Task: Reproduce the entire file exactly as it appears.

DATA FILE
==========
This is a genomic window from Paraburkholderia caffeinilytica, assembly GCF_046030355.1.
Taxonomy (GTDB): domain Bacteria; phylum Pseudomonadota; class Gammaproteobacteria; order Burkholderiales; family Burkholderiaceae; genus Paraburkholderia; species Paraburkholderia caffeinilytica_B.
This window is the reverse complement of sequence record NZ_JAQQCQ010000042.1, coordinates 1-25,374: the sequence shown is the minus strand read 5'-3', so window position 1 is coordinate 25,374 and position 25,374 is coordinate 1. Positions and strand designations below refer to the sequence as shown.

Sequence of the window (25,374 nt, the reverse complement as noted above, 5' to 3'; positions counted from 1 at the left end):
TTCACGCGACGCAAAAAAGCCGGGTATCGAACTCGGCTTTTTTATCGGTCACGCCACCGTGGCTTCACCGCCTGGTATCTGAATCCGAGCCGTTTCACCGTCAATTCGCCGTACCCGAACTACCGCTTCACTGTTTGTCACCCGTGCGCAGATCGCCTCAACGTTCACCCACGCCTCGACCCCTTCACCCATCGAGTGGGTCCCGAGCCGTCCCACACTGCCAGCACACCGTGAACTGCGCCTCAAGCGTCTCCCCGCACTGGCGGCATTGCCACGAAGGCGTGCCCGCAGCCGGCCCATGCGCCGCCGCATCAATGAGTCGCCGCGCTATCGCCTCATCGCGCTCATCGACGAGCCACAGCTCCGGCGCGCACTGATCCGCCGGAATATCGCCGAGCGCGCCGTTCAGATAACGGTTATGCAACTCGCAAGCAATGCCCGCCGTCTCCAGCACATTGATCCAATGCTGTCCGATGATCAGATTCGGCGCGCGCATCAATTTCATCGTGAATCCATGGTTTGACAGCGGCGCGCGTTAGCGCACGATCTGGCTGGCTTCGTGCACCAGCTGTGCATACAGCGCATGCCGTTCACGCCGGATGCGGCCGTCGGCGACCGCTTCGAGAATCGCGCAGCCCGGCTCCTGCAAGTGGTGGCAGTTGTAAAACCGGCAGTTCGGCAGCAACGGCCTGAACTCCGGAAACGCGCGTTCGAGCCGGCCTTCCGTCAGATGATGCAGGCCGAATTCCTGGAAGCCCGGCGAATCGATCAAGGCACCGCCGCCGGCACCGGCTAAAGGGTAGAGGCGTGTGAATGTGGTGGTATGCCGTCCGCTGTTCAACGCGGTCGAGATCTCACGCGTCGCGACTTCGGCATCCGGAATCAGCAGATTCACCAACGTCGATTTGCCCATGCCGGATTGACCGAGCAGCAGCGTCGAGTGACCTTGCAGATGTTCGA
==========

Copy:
This is a genomic window from Paraburkholderia caffeinilytica, assembly GCF_046030355.1.
Taxonomy (GTDB): domain Bacteria; phylum Pseudomonadota; class Gammaproteobacteria; order Burkholderiales; family Burkholderiaceae; genus Paraburkholderia; species Paraburkholderia caffeinilytica_B.
This window is the reverse complement of sequence record NZ_JAQQCQ010000042.1, coordinates 1-25,374: the sequence shown is the minus strand read 5'-3', so window position 1 is coordinate 25,374 and position 25,374 is coordinate 1. Positions and strand designations below refer to the sequence as shown.

Sequence of the window (25,374 nt, the reverse complement as noted above, 5' to 3'; positions counted from 1 at the left end):
TTCACGCGACGCAAAAAAGCCGGGTATCGAACTCGGCTTTTTTATCGGTCACGCCACCGTGGCTTCACCGCCTGGTATCTGAATCCGAGCCGTTTCACCGTCAATTCGCCGTACCCGAACTACCGCTTCACTGTTTGTCACCCGTGCGCAGATCGCCTCAACGTTCACCCACGCCTCGACCCCTTCACCCATCGAGTGGGTCCCGAGCCGTCCCACACTGCCAGCACACCGTGAACTGCGCCTCAAGCGTCTCCCCGCACTGGCGGCATTGCCACGAAGGCGTGCCCGCAGCCGGCCCATGCGCCGCCGCATCAATGAGTCGCCGCGCTATCGCCTCATCGCGCTCATCGACGAGCCACAGCTCCGGCGCGCACTGATCCGCCGGAATATCGCCGAGCGCGCCGTTCAGATAACGGTTATGCAACTCGCAAGCAATGCCCGCCGTCTCCAGCACATTGATCCAATGCTGTCCGATGATCAGATTCGGCGCGCGCATCAATTTCATCGTGAATCCATGGTTTGACAGCGGCGCGCGTTAGCGCACGATCTGGCTGGCTTCGTGCACCAGCTGTGCATACAGCGCATGCCGTTCACGCCGGATGCGGCCGTCGGCGACCGCTTCGAGAATCGCGCAGCCCGGCTCCTGCAAGTGGTGGCAGTTGTAAAACCGGCAGTTCGGCAGCAACGGCCTGAACTCCGGAAACGCGCGTTCGAGCCGGCCTTCCGTCAGATGATGCAGGCCGAATTCCTGGAAGCCCGGCGAATCGATCAAGGCACCGCCGCCGGCACCGGCTAAAGGGTAGAGGCGTGTGAATGTGGTGGTATGCCGTCCGCTGTTCAACGCGGTCGAGATCTCACGCGTCGCGACTTCGGCATCCGGAATCAGCAGATTCACCAACGTCGATTTGCCCATGCCGGATTGACCGAGCAGCAGCGTCGAGTGACCTTGCAGATGTTCGA